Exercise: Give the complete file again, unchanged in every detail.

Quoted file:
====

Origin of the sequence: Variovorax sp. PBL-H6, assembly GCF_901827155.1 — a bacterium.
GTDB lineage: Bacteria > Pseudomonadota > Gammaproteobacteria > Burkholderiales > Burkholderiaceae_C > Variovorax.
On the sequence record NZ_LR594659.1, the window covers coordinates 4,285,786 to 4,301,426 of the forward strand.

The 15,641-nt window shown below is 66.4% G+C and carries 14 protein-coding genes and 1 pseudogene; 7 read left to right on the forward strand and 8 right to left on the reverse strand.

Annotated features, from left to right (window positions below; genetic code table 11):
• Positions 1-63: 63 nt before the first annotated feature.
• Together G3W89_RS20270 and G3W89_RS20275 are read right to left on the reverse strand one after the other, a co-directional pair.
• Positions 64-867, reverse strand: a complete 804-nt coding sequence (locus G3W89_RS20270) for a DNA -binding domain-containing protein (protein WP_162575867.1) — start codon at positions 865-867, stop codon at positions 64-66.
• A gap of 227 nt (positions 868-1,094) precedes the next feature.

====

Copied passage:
Origin of the sequence: Variovorax sp. PBL-H6, assembly GCF_901827155.1 — a bacterium.
GTDB lineage: Bacteria > Pseudomonadota > Gammaproteobacteria > Burkholderiales > Burkholderiaceae_C > Variovorax.
On the sequence record NZ_LR594659.1, the window covers coordinates 4,285,786 to 4,301,426 of the forward strand.

The 15,641-nt window shown below is 66.4% G+C and carries 14 protein-coding genes and 1 pseudogene; 7 read left to right on the forward strand and 8 right to left on the reverse strand.

Annotated features, from left to right (window positions below; genetic code table 11):
• Positions 1-63: 63 nt before the first annotated feature.
• Together G3W89_RS20270 and G3W89_RS20275 are read right to left on the reverse strand one after the other, a co-directional pair.
• Positions 64-867, reverse strand: a complete 804-nt coding sequence (locus G3W89_RS20270) for a DNA -binding domain-containing protein (protein WP_162575867.1) — start codon at positions 865-867, stop codon at positions 64-66.
• A gap of 227 nt (positions 868-1,094) precedes the next feature.